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Redwood: Banks should do more cross-selling

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Conservative MP John Redwood says banks should make more use of the information they hold on their customers’ finances to increase the amount of cross-selling they do.

Writing on his blog, Redwood says that compared to supermarkets, banks know far more about their customers and should use the knowledge of how much people have in their current accounts and how they spend money on their debit cards to make people “feel like the bank is on their side”.

He says: “My bank hardly ever approaches me with an offer of any additional service. It does not notice if I have some cash that could be put into a savings product, or am short of cash and might need a personal loan. It may see a customer taking out a mortgage elsewhere or buying a car, but fails to make contact to see if it can help.”

In contrast, he says, supermarkets know only what items a customer buys in their shops but “use this data to full effect” by offering discounts and offers.

He says: “My food retailer knows I shop elsewhere and they want more of my business. They reward loyalty and they encourage a wider relationship by intelligent marketing.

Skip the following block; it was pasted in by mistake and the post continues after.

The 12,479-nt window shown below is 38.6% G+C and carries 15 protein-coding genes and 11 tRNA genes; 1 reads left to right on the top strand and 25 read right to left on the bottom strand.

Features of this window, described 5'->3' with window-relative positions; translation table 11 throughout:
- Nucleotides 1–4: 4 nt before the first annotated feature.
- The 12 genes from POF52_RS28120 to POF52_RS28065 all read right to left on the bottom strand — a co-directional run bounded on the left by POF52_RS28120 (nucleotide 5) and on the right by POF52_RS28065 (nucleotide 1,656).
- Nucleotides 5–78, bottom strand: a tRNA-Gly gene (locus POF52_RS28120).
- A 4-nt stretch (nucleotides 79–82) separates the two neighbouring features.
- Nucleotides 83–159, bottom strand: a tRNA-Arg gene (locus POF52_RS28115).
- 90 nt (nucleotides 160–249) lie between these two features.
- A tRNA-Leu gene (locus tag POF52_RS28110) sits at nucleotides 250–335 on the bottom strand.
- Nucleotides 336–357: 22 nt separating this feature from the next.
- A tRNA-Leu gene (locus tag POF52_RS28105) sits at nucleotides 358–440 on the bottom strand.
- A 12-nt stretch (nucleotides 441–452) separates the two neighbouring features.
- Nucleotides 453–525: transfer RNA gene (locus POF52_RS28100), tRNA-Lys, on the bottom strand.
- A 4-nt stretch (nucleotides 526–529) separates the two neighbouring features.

“Customers want to feel the bank is on their side, but all too often feel it is not. A healthy dose of getting to know the customers and offering us the services we want at good value prices would be most welcome.”

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Comments

There are 13 comments at the moment, we would love to hear your opinion too.

  1. Er ? John is this not the root of the problems with banks, if you want advice on your savings pay a IFA , why go to a butcher when all you want is potato’s therefore why would your butcher call you offering a veggie alternative ?

  2. Justin Urquhart Stewart 31st July 2012 at 10:46 am

    No that is the path to doom – again!
    Use their database yes but not to xsell – that will lead to pressu selling again. No banks need to learn service again and then proffer the correct facilities

  3. That’s it, if anybody needed proof this man should be sectioned then this will suffice.

  4. Have I found myself in an episode of ‘Quantum Leap’?

  5. OH DEAR JOHN ! Having met you before, I thought you were silly I just didnt realise how silly !!!!

    I foretold you what goes round comes round !! here we go !!!

    I could actually write this novel ‘cos unlike most new model exam wealth fee adviser junkies who really do believe ‘if you build it they will come’ I know how it ends

  6. Sums it up really – no mention of advice here – is it any wonder we are in the mess we are in when those in government think financial products are sold and the regulator thinks advice is given!

  7. I dont see a problem with his thoughts…after all it has worked so well with PPI!! It also worked well for Barclays when they cross sold all of their retail clients Aviva/Morley investment bonds in early 2005/6 just before teh floor fell out of property and teh banks all went bust!..I seem to rmember a fine as well in tehlast 18 mths or so for the same.